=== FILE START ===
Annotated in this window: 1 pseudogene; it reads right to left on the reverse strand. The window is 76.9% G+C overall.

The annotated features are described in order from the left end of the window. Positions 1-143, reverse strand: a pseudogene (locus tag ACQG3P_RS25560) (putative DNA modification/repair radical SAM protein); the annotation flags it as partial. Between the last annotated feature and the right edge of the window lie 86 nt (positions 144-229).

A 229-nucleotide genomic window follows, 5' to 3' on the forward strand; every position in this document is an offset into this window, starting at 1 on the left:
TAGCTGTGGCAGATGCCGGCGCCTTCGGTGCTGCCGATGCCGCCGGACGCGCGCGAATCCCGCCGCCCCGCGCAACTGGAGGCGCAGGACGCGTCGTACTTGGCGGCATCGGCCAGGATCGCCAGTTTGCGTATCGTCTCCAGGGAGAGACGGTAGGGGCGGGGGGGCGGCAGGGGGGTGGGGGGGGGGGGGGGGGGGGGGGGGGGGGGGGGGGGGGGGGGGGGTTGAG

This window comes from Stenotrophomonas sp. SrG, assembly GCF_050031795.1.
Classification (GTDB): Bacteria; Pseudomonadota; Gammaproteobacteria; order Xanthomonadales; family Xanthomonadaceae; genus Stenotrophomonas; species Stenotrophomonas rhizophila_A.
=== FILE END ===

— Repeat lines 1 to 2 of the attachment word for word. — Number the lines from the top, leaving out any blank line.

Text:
Annotated in this window: 1 pseudogene; it reads right to left on the reverse strand. The window is 76.9% G+C overall.

The annotated features are described in order from the left end of the window. Positions 1-143, reverse strand: a pseudogene (locus tag ACQG3P_RS25560) (putative DNA modification/repair radical SAM protein); the annotation flags it as partial. Between the last annotated feature and the right edge of the window lie 86 nt (positions 144-229).